Skip to main content

How to Use a Ryobi Brad Nailer for Home Projects

Nolen is a part-time home handyman who has used Ryobi and other brands of 18 gauge brad nailers for several years now.


What Is a Brad Nailer?

Brad nailers are designed to drive 18 gauge collated nails (brads) into wood, plywood, MDF or similar materials. There several types of brad nailers, including electric, cordless pneumatic and air powered brad nailers.

Our favorite kind of brad nailer to use for home projects is a Ryobi Airstrike cordless model. This versatile tool uses patented Airstrike technology, which combines the power of an air powered nailer, with the convenience of a cordless tool. A rechargeable lithium battery pack powers a small piston inside the nailer, which means no cumbersome hoses or air compressor to worry about dragging around. We purchased our Ryobi Airstrike at Home Depot two years ago, and it's performed flawlessly ever since.

Where They Come in Handy

The sort of projects where brad nailers come in very handy include cabinetry, baseboard molding and trim, as well as for outside projects such as decorative fencing or lattice work. Galvanized brad nails are available for such outdoor projects and they're designed to resist corrosion for years.

Loading a Ryobi Cordless Pneumatic Brad Nailer

Choosing the Right Length of Brad Nail

The first step when using any brad nailer is to determine which size brad your project needs. You don't want to drive brad nails into objects beyond the substrate you're nailing into (pipes, wires, etc.) so you only want to use nails which are long enough for each job. Using a measuring tape determine the depth a brad nail will need to be to go through the material you're attaching, while also going about halfway through the next layer that you're attaching it to.

Loading the Nailer

The next step is to load the collated brad nails into the nailer. You'll want to open the nail magazine and place the 18 gauge brads down flat and toward the outer side of the tray, as seen in the photo below.

Brad nails are directional and have a head just like an ordinary nail, though it may be hard to see it. Place the brad nails with the nail head toward the body of the nailer.

Place the collated brads flat and toward the left side, with the head toward the side of the driver.

Place the collated brads flat and toward the left side, with the head toward the side of the driver.

Tips for Using a Ryobi Airstrike Brad Nailer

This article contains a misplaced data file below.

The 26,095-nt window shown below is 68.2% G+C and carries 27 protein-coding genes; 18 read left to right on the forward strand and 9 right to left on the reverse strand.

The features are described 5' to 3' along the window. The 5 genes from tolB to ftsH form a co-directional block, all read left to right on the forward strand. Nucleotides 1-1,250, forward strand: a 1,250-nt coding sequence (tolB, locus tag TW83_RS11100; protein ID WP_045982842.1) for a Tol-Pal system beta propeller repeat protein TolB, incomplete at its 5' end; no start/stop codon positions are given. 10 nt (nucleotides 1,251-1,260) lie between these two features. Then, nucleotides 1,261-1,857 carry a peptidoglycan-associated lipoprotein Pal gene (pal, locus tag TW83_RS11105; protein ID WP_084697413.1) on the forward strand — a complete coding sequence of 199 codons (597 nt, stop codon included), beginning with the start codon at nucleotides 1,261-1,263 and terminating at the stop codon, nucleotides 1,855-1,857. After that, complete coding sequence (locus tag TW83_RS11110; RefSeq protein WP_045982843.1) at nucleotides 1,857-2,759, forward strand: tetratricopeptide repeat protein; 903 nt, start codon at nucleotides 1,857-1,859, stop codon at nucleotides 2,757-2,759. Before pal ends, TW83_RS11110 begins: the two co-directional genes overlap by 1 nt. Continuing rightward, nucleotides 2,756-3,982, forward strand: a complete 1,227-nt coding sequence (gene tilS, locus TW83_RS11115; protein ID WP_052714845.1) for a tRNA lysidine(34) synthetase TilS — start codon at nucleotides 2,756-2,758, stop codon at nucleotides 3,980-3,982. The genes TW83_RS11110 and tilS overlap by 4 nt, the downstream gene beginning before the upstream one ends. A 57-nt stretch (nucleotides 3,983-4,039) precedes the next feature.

After you have loaded the right size 18 gauge brad nails into your nailer and have installed a charged battery pack you'll be ready to get started. Be sure to wear eye protection when using any power tool.

Tip: The Ryobi Airstrike models feature a main trigger and also a smaller one just beneath it, which activates a flashlight. You can place your middle finger here first to turn on the light and illuminate the spot being nailed.

Steps for Using a Ryobi Brad Nailer

  1. Wear safety glasses.
  2. Keep fingers, feet or other body parts well out of the way.
  3. Use the second small trigger button to turn on the light to illuminate the area.
  4. Make sure the brad nail will not penetrate anything other than the material you're nailing.
  5. Hold the body of the brad parallel with the material you're nailing, not at an angle.
  6. Depress the tip towards the board, then gently press the trigger.

Caution: Never place your fingers, feet or other body parts behind the area being nailed. With some very soft materials such as cedar, brad nails may be ejected all the way through and travel some distance.

Troubleshooting and Adjusting Pressure

For different materials and sizes of brad nails you may have to adjust the Ryobi Airstrike's air pressure. On the end of the tool, as seen below, is a dial. If your tool isn't driving the brad nail deep enough (leaving an exposed head), you can try turning this dial clockwise for more pressure.

If your nail is being driven too deep, either all the way through the top board, or leaving a deep indentation, turn this knob counterclockwise to reduce pressure.

Be sure to use only as much air pressure as you need for the job, since using too much may cause the nail to drive on through and out of the materials being nailed.

Turn the knob clockwise for more nail driving power.

Turn the knob clockwise for more nail driving power.

Using a Ryobi Pneumatic Brad Nailer for Outdoor Projects

One of the beautiful things about cordless pneumatic brad nailers such as the Ryobi Airstrike is the ability to use them on outdoor projects, such as exterior trim work and crafts. In the photo above we made these small plant shelves on a cedar privacy screen in just a few minutes using our cordless brad nailer. Be sure to use galvanized brads for your outdoor projects, otherwise the nails will rust and your project won't last long!

We love our Ryobi Airstrike brad nailer and use it at least once a week. If you're tired of hitting your fingers while driving tiny finishing nails you might want to consider one of these yourself!

Example of an outdoor project where a cordless pneumatic brad nailer comes in handy.

Example of an outdoor project where a cordless pneumatic brad nailer comes in handy.

This content is accurate and true to the best of the author’s knowledge and is not meant to substitute for formal and individualized advice from a qualified professional.

© 2022 Nolen Hart